She also evinced a special feel for the music of17th-century Italian Barbara Strozzi, a singer herself. The bitter-sweet pain of L’Heraclito Amoroso and the marvellously Italianate decorations in La Travagliata (The Tormented Woman) were meat and drink to Charlston’s skill.

She took her programme title, Battle Cry, from an eponymous work by Owain Park setting poetry by Georgia Way, which she premiered in 2021. It pictures intimate reactions to four ‘abandoned’ women: a lament for Boadicea, the solitude of Philomela, a prayer to Sappho and love-regret for Marietta.

Here she showed an uncommon affinity for the words, in vocal lines that were grateful even when occasionally flowery. Carr’s underpinnings were invaluable; as so often elsewhere, his rhythmic awareness added colour to the ebb and flow of passion. Its harmonies were modern but its aura evoked a much earlier era.

The highlight of the programme was the nobility in Charlston’s approach to Monteverdi’s Lamento d’Arianna, which allowed us to discern a steely centre to the heroine’s emotional roller-coaster. Her dramatic style suggested that she must soon have a future on the operatic stage.

Carr was with her every step of the way. Indeed, it would have been good to hear more from him alone than the three brief solos we were allowed. Either way, they made a powerful duo.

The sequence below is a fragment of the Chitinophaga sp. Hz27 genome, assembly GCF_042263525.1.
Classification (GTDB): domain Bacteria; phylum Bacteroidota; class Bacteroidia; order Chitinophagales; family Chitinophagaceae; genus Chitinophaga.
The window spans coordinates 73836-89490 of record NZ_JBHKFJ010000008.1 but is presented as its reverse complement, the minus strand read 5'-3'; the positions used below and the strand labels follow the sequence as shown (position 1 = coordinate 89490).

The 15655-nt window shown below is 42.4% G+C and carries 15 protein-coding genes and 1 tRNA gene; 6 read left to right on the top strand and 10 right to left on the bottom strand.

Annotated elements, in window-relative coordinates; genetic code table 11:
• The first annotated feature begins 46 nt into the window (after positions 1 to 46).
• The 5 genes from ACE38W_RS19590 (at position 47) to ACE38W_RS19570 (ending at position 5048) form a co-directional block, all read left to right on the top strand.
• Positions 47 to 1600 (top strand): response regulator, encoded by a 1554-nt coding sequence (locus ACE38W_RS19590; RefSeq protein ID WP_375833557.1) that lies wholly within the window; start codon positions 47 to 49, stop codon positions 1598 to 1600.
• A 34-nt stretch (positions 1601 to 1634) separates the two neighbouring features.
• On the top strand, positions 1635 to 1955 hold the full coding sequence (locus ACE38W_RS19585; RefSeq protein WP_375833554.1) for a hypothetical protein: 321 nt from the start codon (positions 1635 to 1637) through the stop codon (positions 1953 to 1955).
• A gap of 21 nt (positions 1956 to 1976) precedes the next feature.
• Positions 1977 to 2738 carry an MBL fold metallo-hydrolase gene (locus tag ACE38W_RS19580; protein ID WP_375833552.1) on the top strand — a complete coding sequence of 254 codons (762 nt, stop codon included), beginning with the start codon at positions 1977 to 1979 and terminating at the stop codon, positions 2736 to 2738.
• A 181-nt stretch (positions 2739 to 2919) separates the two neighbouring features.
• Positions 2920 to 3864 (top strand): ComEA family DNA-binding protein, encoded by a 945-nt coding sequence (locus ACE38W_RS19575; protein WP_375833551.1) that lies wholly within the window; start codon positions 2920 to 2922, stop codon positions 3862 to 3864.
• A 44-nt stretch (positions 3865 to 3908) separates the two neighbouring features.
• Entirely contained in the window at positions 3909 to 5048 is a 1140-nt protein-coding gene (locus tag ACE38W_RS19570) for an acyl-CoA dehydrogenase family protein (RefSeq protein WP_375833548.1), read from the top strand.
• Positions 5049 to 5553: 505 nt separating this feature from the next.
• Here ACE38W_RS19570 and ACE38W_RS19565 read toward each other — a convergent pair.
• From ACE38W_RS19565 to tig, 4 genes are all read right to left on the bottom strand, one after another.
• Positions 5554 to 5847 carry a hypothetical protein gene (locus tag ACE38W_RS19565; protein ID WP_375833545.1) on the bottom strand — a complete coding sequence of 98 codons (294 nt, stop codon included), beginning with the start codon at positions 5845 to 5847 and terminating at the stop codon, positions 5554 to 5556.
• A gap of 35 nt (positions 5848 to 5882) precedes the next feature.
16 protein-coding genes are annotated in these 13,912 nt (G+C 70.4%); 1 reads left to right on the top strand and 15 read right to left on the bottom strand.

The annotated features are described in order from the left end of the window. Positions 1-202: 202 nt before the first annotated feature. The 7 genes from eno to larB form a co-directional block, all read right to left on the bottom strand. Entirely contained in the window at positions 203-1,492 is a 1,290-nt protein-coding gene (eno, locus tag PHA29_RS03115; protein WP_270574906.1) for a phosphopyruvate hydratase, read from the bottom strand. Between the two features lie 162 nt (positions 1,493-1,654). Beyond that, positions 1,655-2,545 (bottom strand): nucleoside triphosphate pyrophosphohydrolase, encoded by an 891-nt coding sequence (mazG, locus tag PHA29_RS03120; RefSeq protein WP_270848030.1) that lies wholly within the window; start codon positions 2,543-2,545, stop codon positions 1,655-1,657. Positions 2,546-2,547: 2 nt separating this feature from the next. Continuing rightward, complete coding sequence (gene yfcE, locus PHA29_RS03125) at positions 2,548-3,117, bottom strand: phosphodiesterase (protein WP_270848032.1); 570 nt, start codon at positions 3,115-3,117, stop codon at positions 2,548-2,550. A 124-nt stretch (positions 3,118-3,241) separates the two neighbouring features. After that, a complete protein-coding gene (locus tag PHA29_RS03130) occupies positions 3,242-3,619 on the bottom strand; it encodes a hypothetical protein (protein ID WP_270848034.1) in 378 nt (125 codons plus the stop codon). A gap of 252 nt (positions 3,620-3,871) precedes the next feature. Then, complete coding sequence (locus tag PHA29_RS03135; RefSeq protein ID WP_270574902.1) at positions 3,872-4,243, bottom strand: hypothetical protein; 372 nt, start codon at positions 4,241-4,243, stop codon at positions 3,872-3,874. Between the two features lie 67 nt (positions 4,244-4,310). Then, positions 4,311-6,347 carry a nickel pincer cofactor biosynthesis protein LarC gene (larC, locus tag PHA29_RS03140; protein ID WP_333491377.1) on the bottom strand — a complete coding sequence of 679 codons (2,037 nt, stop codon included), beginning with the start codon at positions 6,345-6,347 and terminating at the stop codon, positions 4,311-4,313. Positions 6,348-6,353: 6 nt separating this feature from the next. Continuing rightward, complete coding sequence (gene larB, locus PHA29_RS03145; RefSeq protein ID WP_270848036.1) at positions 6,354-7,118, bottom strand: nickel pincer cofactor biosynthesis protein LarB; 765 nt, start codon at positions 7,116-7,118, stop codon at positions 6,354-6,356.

The Marian Consort, represented by six voices at the NCEM on July 11

THE following lunchtime saw the combination of two consorts, the Rose Consort of Viols, which harks back to this festival’s origins, and the Marian Consort (of six voices). Byrd At Elizabeth’s Court celebrated the great man’s high-wire act as a Roman Catholic under a Protestant ruler.

It also allowed anthems normally heard with organ accompaniment to be experienced with the intimate richness of viols.

At its heart lay Byrd’s carol anthem Lullaby, My Sweet Little Baby, which features the Virgin Mary’s gentle retort to the Massacre of the Innocents.

Responding to a new commission from the consorts to commemorate the 400th anniversary of Byrd’s death, Juta Pranulytė sensitively chose the same text to reflect the number of children born into war, cruelty and oppression in our own day.

Pranulytė’s smooth vocal lines moved in mainly close harmony over viols required at times to produce trills and portamentos. The soprano opened at the top of her range and needed to negotiate several high semi-tonal shifts.

The atmosphere thus conjured was elegiac, combining comfort with tears, in a style reminiscent of Byrd’s own musical misgivings about the plight of Roman Catholics under Elizabeth. Apart from its prologue, which was diffuse, this was a canny piece of writing that fell easily on the ear.

Several verse anthems surrounded this centrepiece. The higher-voiced soloists mainly needed to enunciate more clearly, but choral blend was exquisite. Byrd’s rare setting of Italian, the Ariosto poem La Verginella, was delicately treated by the soprano Caroline Halls.

Other highlights included the madrigal-style Come To Me Grief, For Ever, sung unaccompanied, and a gorgeous Amen to close the New Year carol O God That Guides The Cheerful Sun. The Tallis motet O Sacrum Convivium, sung from the back of the hall, was an apt reminder of Byrd’s important mentor and (later) close colleague.

The Roses offered several pieces on their own, including a five-part Tallis fantasia reconstructed by John Milsom and Byrd’s voluntary for Lady Nevell, infused with snappy figurations. His variation-packed Browning was typical of the ensemble’s smooth dexterity.

Review by Martin Dreyer